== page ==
The authors of "Upregulation of Na+ Transporter Abundances in Response to Chronic Thiazide or Loop Diuretic Treatment in Rats," are Ki Young Na, Kwon Wook Joo, Jung Sang Lee, and Jin Suk Han, Department of Internal Medicine, Seoul National University, Clinical Research Institute of Seoul National University Hospital, Seoul, South Korea; Yoon Kyu Oh, Department of Internal Medicine, Eulji Medical College, Seoul, South Korea; Jae-Ho Earm, Department of Internal Medicine, Chungbuk National University, Cheongju, South Korea; Mark A. Knepper, Laboratory of Kidney and Electrolyte Metabolism, National Institutes of Health, Bethesda, MD; and Gheun-Ho Kim, Department of Internal Medicine, Hallym University Hangang Sacred Heart Hospital, Seoul, South Korea. Their findings appear in the January 2003 edition of the American Journal of Physiology--Renal Physiology. The publication is one of 14 journals published each month by the American Physiological Society (APS).

Methodology
Male Sprague-Dawley rats weighing 170-230 g were placed in metabolism cages three days prior to the beginning of the study. Control and treated rats were designated randomly, and all were provided with a daily, fixed amount of finely ground regular rat chow (18 g/ 200 g body weight/day) and two separate bottles of drinking water, one containing 0.8 percent NaCl and 0.1 percent KCl, and the other containing tap water. All the rats ate all of the offered rat chow and showed a steady increase in body weight throughout the study period.

Rats were anesthetized, implanted with osmotic minipumps, and provided 12 mg/day of furosemide. Furosemide was dissolved in a 1.7 percent ethanolamine solution. Control rats were implanted with minipumps containing vehicle (ethanolamine) alone. The laboratory animals also received either 3.75 mg/day of HCTZ or vehicle for seven days. During the course of the studies, daily urine was collected to evaluate responses to the diuretics. Semiquantitative immunoblotting and immunohistochemical testing of tissue from rat kidneys were then conducted.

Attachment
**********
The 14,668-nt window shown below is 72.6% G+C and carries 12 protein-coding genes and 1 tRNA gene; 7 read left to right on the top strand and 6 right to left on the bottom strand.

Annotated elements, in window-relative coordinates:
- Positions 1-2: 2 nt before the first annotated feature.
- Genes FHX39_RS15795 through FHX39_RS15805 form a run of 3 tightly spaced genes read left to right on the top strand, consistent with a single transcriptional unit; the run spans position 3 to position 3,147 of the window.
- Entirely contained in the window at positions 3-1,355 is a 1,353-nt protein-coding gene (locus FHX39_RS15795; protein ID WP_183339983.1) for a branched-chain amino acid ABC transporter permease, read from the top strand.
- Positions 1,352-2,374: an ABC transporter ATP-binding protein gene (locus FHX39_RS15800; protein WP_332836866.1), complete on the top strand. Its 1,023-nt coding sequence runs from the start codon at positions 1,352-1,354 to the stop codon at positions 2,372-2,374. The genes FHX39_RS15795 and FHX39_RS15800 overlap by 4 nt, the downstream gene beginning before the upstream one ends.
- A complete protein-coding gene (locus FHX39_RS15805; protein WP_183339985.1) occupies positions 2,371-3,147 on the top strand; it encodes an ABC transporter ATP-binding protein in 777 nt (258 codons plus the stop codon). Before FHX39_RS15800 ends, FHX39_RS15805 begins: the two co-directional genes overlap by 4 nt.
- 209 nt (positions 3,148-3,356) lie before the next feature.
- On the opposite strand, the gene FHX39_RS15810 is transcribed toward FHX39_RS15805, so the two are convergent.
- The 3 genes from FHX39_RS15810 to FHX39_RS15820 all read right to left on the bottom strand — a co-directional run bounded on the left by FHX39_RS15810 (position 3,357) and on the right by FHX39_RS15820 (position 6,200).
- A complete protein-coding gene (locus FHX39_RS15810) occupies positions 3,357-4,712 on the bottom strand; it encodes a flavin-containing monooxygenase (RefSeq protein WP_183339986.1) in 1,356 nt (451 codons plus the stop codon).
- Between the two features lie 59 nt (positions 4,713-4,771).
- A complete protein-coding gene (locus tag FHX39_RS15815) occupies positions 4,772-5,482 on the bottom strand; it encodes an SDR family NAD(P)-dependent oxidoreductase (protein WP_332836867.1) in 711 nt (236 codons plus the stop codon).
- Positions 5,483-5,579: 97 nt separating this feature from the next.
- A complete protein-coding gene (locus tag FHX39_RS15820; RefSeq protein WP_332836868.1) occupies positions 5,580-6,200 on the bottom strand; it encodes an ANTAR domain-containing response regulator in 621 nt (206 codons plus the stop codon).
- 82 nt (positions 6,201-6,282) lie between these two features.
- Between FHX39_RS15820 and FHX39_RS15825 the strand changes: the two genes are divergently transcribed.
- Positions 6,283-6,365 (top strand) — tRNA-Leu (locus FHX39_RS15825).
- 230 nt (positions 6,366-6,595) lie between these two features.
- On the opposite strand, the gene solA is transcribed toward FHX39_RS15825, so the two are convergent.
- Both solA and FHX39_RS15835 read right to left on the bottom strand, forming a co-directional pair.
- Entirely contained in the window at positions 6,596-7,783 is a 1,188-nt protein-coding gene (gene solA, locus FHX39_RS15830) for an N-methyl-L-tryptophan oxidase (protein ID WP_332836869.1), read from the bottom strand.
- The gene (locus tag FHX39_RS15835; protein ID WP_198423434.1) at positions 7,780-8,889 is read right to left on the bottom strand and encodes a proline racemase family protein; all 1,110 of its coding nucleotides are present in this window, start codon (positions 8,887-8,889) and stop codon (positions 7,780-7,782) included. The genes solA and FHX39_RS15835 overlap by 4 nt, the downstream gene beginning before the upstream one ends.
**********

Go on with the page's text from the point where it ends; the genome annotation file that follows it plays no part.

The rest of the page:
Results
These data provide important new information relevant to clinical use of these diuretics and address an important physiological issue: What is the effect of increased distal fluid delivery on transporter abundances?

The main results showed that the sodium channel expressed in connecting tubule and collecting duct, ENaC, increased its abundance in response to chronic infusion of either diuretic, consistent with previous research studies showing increased sodium absorption in these segments. In addition, furosemide induced an increased abundance of NKCC2 (Na-K-2Cl cotransporter), while HCTZ induced an increased abundance of NCC (thiazide-sensitive Na-Cl cotransporter). The important clinical implication of this study is that the diuretic tolerance associated with long-term diuretic use may be caused by increases in the abundance of distal Na+ transporters.

Conclusions
Hypertension is a leading killer in the United States. This study examines the physiological processes that determine the body's tolerance to long-term use of diuretics. These findings may lead to an increased number of number of hypertensive patients who can use this more effective and less expensive drug - a positive step for public health.
-end-
Source: January 2003 edition of the American Journal of Physiology--Renal Physiology, one of 14 scientific journals published each month by the American Physiological Society (APS).

The American Physiological Society (APS) was founded in 1887 to foster basic and applied science, much of it relating to human health. The Bethesda, MD-based Society has more than 10,000 members and publishes 3,800 articles in its 14 peer-reviewed journals every year.

American Physiological Society